If you want to know what is a baby horse called, I’ve got the answers…but it’s not as straightforward as you might think!
Of course, you can still call a baby horse just that, but in the equestrian community, that term is not used.
I am here to help you learn all the lingo, which is pretty confusing if you haven’t heard it before, plus a ton of other great info about young horses.
Let’s jump in and get started!
READ MORE: How Many Different Breeds of Horses Are There?
What is a Baby Horse Called?
All baby horses are called foals. This applies to the young horse until it is six months old, but some people might use it until it reaches the age of one.
That is the easy part, and if you remember that, you’re doing great. However, equestrians also used other terms more specific to the gender of the foal.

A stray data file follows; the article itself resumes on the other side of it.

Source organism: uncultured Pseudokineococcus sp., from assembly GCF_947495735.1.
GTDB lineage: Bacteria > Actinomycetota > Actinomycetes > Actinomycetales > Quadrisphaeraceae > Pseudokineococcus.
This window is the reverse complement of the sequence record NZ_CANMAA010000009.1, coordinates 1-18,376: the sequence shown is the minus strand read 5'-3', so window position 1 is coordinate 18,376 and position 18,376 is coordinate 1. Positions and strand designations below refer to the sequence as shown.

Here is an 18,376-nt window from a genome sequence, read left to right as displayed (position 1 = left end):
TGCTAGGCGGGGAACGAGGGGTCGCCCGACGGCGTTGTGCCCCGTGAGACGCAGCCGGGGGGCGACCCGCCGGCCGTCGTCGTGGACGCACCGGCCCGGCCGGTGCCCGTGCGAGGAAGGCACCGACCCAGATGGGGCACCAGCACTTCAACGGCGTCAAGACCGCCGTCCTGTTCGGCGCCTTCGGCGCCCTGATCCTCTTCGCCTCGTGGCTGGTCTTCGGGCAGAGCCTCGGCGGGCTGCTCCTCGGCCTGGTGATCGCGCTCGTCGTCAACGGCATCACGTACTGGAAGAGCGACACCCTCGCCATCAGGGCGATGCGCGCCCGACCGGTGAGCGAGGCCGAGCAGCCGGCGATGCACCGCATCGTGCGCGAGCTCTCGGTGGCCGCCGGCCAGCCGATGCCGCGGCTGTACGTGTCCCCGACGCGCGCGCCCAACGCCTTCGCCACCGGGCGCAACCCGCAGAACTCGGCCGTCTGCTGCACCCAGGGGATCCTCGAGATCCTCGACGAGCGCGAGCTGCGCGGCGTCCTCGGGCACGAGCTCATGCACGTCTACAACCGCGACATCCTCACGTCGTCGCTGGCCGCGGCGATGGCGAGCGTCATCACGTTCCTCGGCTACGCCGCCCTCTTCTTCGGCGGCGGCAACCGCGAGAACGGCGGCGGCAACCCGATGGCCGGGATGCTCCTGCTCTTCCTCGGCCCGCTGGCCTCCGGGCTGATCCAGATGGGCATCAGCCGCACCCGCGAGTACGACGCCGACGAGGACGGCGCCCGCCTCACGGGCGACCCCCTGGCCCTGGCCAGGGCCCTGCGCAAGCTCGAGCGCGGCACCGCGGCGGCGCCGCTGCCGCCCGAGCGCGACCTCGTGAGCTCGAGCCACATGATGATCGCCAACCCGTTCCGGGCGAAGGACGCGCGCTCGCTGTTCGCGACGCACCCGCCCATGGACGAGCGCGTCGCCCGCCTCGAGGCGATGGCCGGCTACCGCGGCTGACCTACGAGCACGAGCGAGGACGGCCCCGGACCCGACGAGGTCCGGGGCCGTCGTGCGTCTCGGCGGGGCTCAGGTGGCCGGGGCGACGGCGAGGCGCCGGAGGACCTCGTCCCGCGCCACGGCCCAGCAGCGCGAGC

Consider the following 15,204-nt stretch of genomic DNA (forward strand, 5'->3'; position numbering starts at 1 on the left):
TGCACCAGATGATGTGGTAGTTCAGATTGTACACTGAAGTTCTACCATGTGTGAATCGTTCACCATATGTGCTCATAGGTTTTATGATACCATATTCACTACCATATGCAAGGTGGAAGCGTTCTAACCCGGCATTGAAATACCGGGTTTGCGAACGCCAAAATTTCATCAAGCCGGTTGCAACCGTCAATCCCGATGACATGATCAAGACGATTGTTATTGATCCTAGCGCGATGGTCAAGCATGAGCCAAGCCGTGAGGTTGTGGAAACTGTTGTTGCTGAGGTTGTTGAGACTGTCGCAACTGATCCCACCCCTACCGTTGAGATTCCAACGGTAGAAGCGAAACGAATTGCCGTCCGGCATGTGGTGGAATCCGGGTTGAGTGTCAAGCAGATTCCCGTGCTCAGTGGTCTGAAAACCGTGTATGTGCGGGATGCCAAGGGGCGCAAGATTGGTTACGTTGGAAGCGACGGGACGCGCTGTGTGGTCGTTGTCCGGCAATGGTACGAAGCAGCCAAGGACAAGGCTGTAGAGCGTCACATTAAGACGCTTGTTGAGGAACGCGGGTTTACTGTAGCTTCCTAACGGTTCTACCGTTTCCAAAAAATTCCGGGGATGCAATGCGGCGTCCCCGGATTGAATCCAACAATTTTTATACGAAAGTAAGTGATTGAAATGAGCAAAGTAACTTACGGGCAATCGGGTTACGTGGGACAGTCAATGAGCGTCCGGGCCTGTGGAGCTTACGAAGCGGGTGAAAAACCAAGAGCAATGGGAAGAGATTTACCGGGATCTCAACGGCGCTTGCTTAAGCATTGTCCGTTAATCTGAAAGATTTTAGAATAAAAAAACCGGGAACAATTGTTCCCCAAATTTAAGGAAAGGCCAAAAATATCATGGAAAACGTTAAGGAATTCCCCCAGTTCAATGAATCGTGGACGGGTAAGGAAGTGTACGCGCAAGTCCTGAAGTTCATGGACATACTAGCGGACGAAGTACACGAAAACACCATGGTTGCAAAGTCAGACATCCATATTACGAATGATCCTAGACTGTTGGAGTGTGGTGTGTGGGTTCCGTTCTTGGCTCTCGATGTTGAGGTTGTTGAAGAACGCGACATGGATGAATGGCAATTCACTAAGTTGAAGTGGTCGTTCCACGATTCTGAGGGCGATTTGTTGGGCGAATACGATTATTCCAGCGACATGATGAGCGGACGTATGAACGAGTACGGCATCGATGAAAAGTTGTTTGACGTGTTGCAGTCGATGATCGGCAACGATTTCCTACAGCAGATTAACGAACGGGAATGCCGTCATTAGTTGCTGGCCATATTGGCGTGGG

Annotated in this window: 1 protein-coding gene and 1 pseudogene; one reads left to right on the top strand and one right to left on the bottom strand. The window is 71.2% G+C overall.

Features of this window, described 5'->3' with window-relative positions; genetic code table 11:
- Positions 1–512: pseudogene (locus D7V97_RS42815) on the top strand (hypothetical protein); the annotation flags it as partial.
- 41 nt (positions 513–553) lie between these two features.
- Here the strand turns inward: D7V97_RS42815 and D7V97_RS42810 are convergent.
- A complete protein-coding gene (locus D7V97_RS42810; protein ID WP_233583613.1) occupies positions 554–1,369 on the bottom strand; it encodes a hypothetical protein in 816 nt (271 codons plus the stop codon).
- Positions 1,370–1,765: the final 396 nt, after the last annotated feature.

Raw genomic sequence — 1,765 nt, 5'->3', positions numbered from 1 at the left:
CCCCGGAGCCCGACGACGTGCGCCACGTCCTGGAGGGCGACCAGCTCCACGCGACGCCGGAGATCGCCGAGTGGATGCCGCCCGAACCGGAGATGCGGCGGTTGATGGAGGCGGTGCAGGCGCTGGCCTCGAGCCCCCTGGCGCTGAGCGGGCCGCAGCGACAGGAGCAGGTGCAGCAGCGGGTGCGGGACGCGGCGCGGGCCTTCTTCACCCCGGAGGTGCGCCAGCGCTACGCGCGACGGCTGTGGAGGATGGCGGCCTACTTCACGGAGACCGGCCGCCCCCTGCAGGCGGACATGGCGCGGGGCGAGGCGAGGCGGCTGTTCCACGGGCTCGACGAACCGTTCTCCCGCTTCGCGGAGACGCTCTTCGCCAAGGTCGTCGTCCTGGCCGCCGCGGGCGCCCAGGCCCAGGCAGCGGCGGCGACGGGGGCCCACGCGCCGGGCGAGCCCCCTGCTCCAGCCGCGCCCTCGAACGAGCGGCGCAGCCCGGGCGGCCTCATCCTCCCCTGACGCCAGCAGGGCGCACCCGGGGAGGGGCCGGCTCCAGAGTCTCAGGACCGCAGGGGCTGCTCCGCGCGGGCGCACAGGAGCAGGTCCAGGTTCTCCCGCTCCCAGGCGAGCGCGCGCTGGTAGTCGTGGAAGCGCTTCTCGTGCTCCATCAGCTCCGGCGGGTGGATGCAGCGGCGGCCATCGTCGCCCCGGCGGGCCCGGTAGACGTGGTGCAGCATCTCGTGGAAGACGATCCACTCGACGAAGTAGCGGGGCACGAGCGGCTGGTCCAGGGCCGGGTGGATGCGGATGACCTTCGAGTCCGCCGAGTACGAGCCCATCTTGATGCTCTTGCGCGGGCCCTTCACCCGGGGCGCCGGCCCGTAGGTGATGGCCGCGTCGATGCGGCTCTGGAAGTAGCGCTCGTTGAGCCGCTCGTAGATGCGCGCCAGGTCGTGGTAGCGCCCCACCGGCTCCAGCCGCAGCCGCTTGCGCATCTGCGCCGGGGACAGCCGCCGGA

We will tackle those next. This is where it gets confusing if you’re new to horses.
What is a Baby Female Horse Called?
First, let’s get to the girls. A female baby horse comes with its own name.
All female foals are called fillies, or filly, or sometimes even filly foal. The same time periods apply here as you saw with colts.
So, when you hear the word filly, it can mean the horse is anywhere from 1 day old to just under the age of four. What doesn’t come into play here is a separate term like a gelding, as female horses are not spayed.
When a filly reaches the age of four, she then becomes a mare. This is the equivalent of an older human teenager.
They are pretty much adults. Every female adult horse is called a mare. There is an extra term that can apply when a mare is used specifically for breeding. This type of horse is a broodmare.